Sunday, January 31, 2016

Parashat Mishpatim 5776 Not in Heaven

Echoes of Eden
Rabbi Ari Kahn
Parashat Mishpatim 5776
Not in Heaven

As the chapters following the Revelation at Sinai unfold, the narrative seems to have been replaced by a slew of laws. Servants, cattle, damages and punitive obligations fill the pages of this week’s Torah portion, and it seems as if the lofty experience of standing at Sinai and witnessing the theophany has been eclipsed by the pedestrian realities of everyday life.

The shift is quite dramatic: The first 20 Chapters of Shmot were filled with pathos and action: An abused nation and its savior, a magical staff, mighty plagues and the splitting of the sea, the introduction of the manna and the wonder of Shabbat inspired us and connected us with heaven. All this, followed by the Revelation at Sinai literally, the most awesome experience mankind has ever experienced. And then, somehow, the narrative gives way to everyday hustle and bustle, the real-life problems that are the central feature of Parashat Mishpatim: If an ox gores and causes damage, restitution must be paid.

There is no question that these laws are both logical and necessary for the functioning of the nation; what may need explanation is their context. Why the sudden shift from the spiritual apex at Sinai to the minutiae of Mishpatim? Why the shift from religious law to common law?

Rabbi Yisrael Salanter once famously observed that the physical needs of our fellow man are our own spiritual obligation. Parshat Mishpatim may be understood in much the same vein: Our financial obligations are, in fact, spiritual obligations. All our workaday interpersonal relationships are part and parcel of our religious life. While we might be tempted to think that the reduction of lofty, Divine law into hard currency is demeaning, the Torah seems to be teaching quite the opposite: Had Torah law dealt exclusively with overtly otherworldly, spiritual concerns, it would not be the Living Torah, the Torah of Life, that it is. A Torah that deals exclusively with our relationship with God would be a Torah that is irrelevant for much of lifes realities, and not a way of life.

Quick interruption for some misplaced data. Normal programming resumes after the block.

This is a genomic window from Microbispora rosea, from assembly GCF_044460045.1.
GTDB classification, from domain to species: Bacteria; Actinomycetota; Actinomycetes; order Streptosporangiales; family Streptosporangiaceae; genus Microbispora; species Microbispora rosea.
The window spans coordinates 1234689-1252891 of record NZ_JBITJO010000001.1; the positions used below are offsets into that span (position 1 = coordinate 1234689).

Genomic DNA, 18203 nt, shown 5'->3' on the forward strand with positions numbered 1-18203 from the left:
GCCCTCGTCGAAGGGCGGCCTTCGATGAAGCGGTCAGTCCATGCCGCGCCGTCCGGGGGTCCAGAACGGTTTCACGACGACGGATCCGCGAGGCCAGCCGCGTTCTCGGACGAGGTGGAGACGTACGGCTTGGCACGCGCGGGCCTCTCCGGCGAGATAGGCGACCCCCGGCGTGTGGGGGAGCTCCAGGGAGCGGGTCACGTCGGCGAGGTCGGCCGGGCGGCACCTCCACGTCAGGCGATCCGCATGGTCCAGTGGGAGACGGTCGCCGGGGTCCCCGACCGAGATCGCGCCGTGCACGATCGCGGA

In other words, it is precisely the context which makes these laws so interesting and compelling. Last weeks parasha ended as the People took a collective step back from the overwhelming religious experience at Sinai. Hearing God speak directly to them proved too much for them; the nation asked that Moshe act as an intermediary, that he alone stand and receive the Word of God and teach them in a more manageable, recognizable fashion. When the heavens opened and they each heard the ten statements uttered by God Himself, the people begged for God to stop. They felt incapable of accepting the Torah directly from God, and asked that Moshe receive it on their behalf. Immediately following this request, Parashat Mishpatim begins: These are the laws God then shared with Moshe. This is the precise content that God intended to transmit directly to each and every member of the nation, but which they felt incapable of receiving directly. Parashat Mishpatim, with its seemingly mundane and detailed social laws, is the content of that awesome and awe-inspiring Revelation.

So much non-Jewish religious belief focuses on the spiritual world, on the aspects of holiness and spirituality that are divorced from human experience and interaction. We might have imagined that the Torah, too, would concern itself only with this aspect of human capability. Yet the unmistakable message of the laws God taught Moshe at Mount Sinai is that no such division exists in Judaism. The Torah, which comes from heaven, is not in heaven, nor is it designed for heavenly beings. Torah deals with the reality that unfolds on the lowly terra firma, and not in some rarified atmosphere occupied by beings who are wholly spiritual.

The social obligations enumerated in Parashat Mishpatim are Divine law. An elevated level of human interaction is also holy, and no less a spiritual commandment than the laws regulating our service of God. The obligation to perfect human society is a Divine imperative.

Echoes of Eden

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